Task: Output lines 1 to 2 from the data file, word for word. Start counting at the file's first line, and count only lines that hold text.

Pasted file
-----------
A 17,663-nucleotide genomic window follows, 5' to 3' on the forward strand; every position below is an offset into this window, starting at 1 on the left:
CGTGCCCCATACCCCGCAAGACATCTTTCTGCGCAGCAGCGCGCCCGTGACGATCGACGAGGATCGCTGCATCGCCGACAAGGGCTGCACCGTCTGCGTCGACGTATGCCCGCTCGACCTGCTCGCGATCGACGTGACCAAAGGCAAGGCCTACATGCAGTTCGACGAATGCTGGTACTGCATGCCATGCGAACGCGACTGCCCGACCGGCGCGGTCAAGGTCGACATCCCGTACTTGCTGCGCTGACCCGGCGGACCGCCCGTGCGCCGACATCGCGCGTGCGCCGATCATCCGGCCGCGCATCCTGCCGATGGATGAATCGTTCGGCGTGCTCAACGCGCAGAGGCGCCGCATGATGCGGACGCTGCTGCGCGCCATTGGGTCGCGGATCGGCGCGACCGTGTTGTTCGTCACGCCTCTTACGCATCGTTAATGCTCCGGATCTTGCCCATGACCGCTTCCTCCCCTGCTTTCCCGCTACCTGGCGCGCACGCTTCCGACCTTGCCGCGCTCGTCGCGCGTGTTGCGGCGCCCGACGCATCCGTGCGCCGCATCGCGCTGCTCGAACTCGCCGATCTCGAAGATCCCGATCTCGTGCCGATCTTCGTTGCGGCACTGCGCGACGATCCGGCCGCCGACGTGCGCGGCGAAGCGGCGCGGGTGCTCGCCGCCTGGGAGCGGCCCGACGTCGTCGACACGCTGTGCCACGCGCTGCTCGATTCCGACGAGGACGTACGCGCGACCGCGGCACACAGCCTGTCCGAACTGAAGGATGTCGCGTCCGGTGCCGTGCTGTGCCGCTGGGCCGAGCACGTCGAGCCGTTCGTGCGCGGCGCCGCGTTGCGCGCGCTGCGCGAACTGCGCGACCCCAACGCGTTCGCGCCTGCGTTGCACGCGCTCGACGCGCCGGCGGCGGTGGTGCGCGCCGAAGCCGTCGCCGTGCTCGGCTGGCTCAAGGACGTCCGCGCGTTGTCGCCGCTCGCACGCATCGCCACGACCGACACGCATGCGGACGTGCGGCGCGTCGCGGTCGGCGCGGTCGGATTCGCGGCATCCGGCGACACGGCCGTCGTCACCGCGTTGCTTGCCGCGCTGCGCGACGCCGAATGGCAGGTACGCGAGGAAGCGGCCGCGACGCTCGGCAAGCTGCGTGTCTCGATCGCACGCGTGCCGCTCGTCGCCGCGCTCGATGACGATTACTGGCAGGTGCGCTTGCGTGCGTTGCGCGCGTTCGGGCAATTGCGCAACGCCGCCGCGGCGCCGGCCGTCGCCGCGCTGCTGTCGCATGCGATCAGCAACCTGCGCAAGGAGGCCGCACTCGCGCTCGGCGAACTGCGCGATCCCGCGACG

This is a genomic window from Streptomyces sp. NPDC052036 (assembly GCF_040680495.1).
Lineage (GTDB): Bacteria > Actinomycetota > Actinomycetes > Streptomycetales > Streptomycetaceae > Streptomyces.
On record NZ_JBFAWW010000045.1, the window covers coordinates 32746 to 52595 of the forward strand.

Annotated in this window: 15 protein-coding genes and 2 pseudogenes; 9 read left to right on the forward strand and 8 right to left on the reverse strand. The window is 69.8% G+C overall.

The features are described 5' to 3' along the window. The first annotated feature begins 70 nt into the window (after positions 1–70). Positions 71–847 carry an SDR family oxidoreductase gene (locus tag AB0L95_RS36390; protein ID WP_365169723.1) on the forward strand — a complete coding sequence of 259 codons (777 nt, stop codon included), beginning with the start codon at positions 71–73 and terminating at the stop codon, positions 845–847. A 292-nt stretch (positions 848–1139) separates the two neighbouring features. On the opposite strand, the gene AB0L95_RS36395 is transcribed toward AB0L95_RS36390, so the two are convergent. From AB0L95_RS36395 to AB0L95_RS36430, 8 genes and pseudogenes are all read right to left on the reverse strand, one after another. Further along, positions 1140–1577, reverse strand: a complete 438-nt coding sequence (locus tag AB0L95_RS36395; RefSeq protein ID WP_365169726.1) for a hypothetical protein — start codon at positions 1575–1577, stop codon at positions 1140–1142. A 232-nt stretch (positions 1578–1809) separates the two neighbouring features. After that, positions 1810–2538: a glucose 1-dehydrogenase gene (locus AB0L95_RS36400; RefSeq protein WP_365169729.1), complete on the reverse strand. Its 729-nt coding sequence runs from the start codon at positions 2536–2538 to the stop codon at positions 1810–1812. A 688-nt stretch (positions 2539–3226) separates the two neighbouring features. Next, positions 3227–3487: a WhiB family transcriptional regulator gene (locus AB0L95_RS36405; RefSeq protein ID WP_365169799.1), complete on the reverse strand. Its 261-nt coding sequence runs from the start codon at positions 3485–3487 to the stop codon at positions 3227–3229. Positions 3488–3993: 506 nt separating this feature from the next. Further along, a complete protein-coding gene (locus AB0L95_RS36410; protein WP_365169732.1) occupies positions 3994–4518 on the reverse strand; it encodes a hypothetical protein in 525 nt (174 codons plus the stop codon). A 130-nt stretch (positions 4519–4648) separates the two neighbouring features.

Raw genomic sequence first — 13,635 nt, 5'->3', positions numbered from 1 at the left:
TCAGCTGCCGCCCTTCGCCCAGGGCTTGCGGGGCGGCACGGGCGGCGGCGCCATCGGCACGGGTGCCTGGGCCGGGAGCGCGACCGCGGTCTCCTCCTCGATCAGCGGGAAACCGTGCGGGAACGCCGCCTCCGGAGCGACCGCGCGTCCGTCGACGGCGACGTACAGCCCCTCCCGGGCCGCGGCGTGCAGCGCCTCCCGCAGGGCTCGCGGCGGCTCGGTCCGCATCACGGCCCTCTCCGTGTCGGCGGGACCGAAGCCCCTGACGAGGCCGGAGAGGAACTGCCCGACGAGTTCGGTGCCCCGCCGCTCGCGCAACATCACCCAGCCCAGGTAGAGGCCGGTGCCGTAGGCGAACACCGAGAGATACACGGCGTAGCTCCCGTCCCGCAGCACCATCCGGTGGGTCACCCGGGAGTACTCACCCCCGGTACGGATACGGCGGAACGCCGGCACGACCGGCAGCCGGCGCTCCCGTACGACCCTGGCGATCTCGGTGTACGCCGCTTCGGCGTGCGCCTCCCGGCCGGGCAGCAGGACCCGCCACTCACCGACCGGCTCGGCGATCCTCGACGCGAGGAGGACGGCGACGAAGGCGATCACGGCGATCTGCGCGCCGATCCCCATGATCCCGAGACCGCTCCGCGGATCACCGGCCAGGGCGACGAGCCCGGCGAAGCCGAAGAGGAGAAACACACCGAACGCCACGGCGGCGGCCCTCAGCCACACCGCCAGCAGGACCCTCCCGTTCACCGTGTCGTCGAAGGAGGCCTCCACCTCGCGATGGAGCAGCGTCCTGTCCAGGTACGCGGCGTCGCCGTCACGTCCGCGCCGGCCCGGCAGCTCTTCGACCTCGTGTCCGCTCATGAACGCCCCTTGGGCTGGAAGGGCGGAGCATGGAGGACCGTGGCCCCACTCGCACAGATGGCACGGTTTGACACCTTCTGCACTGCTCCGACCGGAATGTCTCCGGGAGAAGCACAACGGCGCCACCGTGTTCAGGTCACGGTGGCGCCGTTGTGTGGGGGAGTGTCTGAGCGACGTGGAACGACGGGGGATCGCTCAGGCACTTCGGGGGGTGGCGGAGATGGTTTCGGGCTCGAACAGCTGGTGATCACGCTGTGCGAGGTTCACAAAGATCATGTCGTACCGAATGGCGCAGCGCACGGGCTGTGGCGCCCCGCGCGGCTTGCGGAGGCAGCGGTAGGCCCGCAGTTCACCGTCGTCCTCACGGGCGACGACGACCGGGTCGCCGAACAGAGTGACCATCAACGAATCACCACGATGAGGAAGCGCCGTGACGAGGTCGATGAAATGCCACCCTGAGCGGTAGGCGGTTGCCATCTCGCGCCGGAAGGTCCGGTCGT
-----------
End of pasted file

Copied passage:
A 17,663-nucleotide genomic window follows, 5' to 3' on the forward strand; every position below is an offset into this window, starting at 1 on the left:
CGTGCCCCATACCCCGCAAGACATCTTTCTGCGCAGCAGCGCGCCCGTGACGATCGACGAGGATCGCTGCATCGCCGACAAGGGCTGCACCGTCTGCGTCGACGTATGCCCGCTCGACCTGCTCGCGATCGACGTGACCAAAGGCAAGGCCTACATGCAGTTCGACGAATGCTGGTACTGCATGCCATGCGAACGCGACTGCCCGACCGGCGCGGTCAAGGTCGACATCCCGTACTTGCTGCGCTGACCCGGCGGACCGCCCGTGCGCCGACATCGCGCGTGCGCCGATCATCCGGCCGCGCATCCTGCCGATGGATGAATCGTTCGGCGTGCTCAACGCGCAGAGGCGCCGCATGATGCGGACGCTGCTGCGCGCCATTGGGTCGCGGATCGGCGCGACCGTGTTGTTCGTCACGCCTCTTACGCATCGTTAATGCTCCGGATCTTGCCCATGACCGCTTCCTCCCCTGCTTTCCCGCTACCTGGCGCGCACGCTTCCGACCTTGCCGCGCTCGTCGCGCGTGTTGCGGCGCCCGACGCATCCGTGCGCCGCATCGCGCTGCTCGAACTCGCCGATCTCGAAGATCCCGATCTCGTGCCGATCTTCGTTGCGGCACTGCGCGACGATCCGGCCGCCGACGTGCGCGGCGAAGCGGCGCGGGTGCTCGCCGCCTGGGAGCGGCCCGACGTCGTCGACACGCTGTGCCACGCGCTGCTCGATTCCGACGAGGACGTACGCGCGACCGCGGCACACAGCCTGTCCGAACTGAAGGATGTCGCGTCCGGTGCCGTGCTGTGCCGCTGGGCCGAGCACGTCGAGCCGTTCGTGCGCGGCGCCGCGTTGCGCGCGCTGCGCGAACTGCGCGACCCCAACGCGTTCGCGCCTGCGTTGCACGCGCTCGACGCGCCGGCGGCGGTGGTGCGCGCCGAAGCCGTCGCCGTGCTCGGCTGGCTCAAGGACGTCCGCGCGTTGTCGCCGCTCGCACGCATCGCCACGACCGACACGCATGCGGACGTGCGGCGCGTCGCGGTCGGCGCGGTCGGATTCGCGGCATCCGGCGACACGGCCGTCGTCACCGCGTTGCTTGCCGCGCTGCGCGACGCCGAATGGCAGGTACGCGAGGAAGCGGCCGCGACGCTCGGCAAGCTGCGTGTCTCGATCGCACGCGTGCCGCTCGTCGCCGCGCTCGATGACGATTACTGGCAGGTGCGCTTGCGTGCGTTGCGCGCGTTCGGGCAATTGCGCAACGCCGCCGCGGCGCCGGCCGTCGCCGCGCTGCTGTCGCATGCGATCAGCAACCTGCGCAAGGAGGCCGCACTCGCGCTCGGCGAACTGCGCGATCCCGCGACG